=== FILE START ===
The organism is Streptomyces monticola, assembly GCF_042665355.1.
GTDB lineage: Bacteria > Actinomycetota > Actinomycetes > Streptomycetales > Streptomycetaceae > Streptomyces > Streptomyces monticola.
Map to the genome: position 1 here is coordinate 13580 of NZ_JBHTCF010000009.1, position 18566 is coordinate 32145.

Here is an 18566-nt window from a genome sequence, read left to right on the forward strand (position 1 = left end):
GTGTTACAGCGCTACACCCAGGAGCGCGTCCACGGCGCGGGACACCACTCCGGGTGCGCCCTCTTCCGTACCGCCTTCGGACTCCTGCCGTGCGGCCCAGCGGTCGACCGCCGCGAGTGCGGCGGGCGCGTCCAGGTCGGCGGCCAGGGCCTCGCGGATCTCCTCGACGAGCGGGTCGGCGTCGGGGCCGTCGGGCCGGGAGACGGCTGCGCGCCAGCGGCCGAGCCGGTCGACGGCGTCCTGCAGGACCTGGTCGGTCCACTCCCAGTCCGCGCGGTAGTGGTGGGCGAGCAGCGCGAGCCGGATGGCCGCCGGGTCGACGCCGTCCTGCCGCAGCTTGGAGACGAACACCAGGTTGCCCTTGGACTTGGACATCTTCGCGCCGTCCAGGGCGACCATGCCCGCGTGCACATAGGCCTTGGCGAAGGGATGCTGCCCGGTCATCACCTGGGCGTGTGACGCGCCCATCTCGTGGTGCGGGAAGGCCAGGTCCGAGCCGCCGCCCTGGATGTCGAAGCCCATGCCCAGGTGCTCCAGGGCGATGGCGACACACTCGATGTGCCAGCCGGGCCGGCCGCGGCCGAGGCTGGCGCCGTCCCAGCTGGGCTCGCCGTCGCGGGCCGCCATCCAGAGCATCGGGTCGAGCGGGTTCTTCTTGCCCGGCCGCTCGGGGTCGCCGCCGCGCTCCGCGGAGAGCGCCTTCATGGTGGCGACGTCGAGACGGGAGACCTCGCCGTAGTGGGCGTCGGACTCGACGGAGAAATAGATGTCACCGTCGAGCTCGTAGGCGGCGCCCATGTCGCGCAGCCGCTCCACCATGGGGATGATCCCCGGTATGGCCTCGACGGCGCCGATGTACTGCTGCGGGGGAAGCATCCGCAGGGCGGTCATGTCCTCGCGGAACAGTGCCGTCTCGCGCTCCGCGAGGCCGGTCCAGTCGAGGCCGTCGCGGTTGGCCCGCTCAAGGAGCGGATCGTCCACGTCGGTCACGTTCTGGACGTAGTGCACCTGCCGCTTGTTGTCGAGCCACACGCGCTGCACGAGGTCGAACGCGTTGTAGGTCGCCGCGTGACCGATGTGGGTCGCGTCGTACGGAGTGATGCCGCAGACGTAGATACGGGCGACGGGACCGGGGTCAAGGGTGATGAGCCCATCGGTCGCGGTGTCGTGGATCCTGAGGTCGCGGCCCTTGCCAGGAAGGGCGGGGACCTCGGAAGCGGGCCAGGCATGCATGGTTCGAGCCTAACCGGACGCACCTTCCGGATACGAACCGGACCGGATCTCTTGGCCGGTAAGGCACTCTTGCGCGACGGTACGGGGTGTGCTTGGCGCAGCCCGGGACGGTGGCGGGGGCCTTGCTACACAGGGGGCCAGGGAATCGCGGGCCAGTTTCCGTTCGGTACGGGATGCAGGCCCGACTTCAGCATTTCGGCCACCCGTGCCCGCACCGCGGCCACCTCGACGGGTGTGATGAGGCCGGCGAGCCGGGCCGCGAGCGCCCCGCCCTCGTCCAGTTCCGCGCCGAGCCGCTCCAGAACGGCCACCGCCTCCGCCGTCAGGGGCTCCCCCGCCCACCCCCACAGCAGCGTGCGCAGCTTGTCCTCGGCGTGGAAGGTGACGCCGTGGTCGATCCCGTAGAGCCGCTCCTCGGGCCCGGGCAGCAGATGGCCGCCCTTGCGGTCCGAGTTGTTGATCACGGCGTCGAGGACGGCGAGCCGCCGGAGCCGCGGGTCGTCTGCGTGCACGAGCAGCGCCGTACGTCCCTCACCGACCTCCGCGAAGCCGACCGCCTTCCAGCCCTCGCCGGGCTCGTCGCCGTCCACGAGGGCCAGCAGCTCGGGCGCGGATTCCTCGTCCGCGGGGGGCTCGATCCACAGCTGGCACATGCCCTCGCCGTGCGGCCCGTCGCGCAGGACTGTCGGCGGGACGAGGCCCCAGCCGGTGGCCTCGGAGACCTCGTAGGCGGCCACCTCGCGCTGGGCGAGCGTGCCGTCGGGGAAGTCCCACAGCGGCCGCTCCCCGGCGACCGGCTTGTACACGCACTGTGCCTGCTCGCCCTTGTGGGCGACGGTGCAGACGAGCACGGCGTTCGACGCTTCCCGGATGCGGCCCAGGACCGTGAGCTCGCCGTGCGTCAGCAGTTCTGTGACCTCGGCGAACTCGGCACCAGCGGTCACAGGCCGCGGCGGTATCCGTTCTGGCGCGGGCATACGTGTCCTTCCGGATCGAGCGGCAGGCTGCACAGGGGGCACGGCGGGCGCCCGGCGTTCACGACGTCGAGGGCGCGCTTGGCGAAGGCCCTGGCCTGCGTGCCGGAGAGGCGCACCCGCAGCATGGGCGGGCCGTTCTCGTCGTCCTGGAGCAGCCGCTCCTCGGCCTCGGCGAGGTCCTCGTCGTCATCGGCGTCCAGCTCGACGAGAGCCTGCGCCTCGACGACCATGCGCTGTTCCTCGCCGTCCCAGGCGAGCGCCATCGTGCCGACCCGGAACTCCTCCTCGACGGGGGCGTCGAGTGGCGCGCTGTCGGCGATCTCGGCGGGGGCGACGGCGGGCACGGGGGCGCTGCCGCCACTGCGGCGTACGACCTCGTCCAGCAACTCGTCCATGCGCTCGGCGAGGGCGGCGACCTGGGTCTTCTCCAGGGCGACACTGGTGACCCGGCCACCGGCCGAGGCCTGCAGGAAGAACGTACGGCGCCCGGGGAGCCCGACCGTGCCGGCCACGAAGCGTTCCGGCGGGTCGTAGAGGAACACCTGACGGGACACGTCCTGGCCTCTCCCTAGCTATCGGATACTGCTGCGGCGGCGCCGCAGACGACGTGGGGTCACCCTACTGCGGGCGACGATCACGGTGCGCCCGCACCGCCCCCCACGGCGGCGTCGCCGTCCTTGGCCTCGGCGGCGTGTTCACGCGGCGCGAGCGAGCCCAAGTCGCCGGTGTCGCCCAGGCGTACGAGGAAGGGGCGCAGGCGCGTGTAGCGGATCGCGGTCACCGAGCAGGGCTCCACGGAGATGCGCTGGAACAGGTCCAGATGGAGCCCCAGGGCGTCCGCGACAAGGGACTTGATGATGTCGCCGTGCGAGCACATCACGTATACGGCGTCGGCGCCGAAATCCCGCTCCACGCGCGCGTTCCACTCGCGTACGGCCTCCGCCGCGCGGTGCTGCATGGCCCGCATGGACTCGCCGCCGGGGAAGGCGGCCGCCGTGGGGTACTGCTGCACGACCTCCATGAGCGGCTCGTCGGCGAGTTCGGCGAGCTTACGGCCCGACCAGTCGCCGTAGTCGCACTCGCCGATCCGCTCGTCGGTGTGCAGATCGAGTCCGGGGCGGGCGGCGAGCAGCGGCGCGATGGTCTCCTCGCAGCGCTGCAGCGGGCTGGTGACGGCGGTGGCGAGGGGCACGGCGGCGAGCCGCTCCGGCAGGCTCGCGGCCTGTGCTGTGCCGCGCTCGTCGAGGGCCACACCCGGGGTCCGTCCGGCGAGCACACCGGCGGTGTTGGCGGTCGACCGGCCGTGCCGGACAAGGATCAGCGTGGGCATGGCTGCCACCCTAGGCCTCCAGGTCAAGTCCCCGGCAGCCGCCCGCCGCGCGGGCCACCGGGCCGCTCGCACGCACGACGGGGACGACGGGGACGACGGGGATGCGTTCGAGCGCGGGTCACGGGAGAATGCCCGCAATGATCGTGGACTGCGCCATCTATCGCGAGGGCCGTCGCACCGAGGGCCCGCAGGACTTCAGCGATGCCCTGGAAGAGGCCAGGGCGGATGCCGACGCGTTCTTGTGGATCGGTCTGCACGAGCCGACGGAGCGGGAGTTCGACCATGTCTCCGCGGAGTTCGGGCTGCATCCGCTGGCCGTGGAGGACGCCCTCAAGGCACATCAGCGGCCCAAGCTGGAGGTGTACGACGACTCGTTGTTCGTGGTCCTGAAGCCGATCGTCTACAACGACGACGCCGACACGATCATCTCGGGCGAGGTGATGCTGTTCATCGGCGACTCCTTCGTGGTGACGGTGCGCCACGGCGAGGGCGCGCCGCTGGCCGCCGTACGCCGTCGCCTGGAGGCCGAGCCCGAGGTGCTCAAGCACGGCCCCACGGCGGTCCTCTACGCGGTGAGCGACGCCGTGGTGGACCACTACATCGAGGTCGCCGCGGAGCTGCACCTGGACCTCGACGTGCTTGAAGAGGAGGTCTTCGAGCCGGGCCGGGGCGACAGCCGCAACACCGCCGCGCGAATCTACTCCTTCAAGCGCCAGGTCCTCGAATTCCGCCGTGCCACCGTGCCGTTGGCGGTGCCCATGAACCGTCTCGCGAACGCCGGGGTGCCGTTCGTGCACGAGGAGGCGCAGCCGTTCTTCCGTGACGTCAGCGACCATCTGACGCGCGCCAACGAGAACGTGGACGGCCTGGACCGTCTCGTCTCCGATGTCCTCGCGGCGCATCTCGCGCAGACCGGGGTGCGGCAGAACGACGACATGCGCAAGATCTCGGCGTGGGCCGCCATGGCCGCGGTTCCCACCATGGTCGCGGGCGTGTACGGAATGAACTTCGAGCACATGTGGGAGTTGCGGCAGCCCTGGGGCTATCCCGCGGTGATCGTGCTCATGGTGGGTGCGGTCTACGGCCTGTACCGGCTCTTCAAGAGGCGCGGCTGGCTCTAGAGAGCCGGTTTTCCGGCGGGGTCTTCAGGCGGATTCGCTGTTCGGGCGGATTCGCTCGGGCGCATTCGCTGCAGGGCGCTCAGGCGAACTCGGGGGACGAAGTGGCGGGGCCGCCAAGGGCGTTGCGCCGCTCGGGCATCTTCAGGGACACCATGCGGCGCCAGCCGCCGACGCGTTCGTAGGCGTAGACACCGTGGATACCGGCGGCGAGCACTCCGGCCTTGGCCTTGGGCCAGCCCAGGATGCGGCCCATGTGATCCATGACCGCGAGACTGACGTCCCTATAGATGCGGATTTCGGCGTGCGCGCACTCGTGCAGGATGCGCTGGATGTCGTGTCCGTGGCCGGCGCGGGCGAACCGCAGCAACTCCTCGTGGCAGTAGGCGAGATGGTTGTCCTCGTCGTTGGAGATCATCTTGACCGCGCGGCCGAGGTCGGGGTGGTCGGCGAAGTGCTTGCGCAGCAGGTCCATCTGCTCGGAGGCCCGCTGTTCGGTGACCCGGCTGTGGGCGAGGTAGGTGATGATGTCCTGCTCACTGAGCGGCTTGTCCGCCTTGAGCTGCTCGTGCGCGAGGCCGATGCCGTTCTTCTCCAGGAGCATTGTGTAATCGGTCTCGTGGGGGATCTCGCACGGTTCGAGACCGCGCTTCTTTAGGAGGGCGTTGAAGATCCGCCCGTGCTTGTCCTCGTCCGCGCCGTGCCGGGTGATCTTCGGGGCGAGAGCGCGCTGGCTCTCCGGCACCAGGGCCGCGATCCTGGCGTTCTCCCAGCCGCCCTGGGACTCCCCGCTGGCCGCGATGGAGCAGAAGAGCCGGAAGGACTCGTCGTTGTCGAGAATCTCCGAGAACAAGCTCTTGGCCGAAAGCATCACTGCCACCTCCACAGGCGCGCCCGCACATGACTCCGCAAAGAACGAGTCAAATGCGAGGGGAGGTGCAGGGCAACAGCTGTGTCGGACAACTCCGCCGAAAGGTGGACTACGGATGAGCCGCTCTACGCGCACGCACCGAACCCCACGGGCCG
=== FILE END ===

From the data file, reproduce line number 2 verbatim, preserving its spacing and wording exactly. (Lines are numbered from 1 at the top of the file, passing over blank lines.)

GTDB lineage: Bacteria > Actinomycetota > Actinomycetes > Streptomycetales > Streptomycetaceae > Streptomyces > Streptomyces monticola.